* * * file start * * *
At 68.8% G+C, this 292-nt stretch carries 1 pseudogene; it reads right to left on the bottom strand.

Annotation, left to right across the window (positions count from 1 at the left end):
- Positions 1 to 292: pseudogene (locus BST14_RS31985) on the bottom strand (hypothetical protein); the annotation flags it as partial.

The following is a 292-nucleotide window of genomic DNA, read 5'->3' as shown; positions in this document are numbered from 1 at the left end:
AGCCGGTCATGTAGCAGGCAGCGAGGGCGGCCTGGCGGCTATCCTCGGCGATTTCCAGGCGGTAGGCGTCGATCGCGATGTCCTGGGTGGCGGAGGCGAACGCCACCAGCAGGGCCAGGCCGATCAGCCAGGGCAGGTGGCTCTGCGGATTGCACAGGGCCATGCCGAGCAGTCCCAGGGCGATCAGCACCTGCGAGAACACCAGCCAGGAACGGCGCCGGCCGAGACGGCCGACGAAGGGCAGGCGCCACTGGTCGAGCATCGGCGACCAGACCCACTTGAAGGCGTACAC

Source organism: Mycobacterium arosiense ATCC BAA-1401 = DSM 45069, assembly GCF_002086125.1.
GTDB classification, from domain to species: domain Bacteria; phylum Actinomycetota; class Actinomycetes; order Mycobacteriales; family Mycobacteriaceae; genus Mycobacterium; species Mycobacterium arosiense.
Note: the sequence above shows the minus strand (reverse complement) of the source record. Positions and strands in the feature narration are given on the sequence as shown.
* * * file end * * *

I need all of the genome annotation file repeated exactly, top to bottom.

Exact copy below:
At 68.8% G+C, this 292-nt stretch carries 1 pseudogene; it reads right to left on the bottom strand.

Annotation, left to right across the window (positions count from 1 at the left end):
- Positions 1 to 292: pseudogene (locus BST14_RS31985) on the bottom strand (hypothetical protein); the annotation flags it as partial.

The following is a 292-nucleotide window of genomic DNA, read 5'->3' as shown; positions in this document are numbered from 1 at the left end:
AGCCGGTCATGTAGCAGGCAGCGAGGGCGGCCTGGCGGCTATCCTCGGCGATTTCCAGGCGGTAGGCGTCGATCGCGATGTCCTGGGTGGCGGAGGCGAACGCCACCAGCAGGGCCAGGCCGATCAGCCAGGGCAGGTGGCTCTGCGGATTGCACAGGGCCATGCCGAGCAGTCCCAGGGCGATCAGCACCTGCGAGAACACCAGCCAGGAACGGCGCCGGCCGAGACGGCCGACGAAGGGCAGGCGCCACTGGTCGAGCATCGGCGACCAGACCCACTTGAAGGCGTACAC

Source organism: Mycobacterium arosiense ATCC BAA-1401 = DSM 45069, assembly GCF_002086125.1.
GTDB classification, from domain to species: domain Bacteria; phylum Actinomycetota; class Actinomycetes; order Mycobacteriales; family Mycobacteriaceae; genus Mycobacterium; species Mycobacterium arosiense.
Note: the sequence above shows the minus strand (reverse complement) of the source record. Positions and strands in the feature narration are given on the sequence as shown.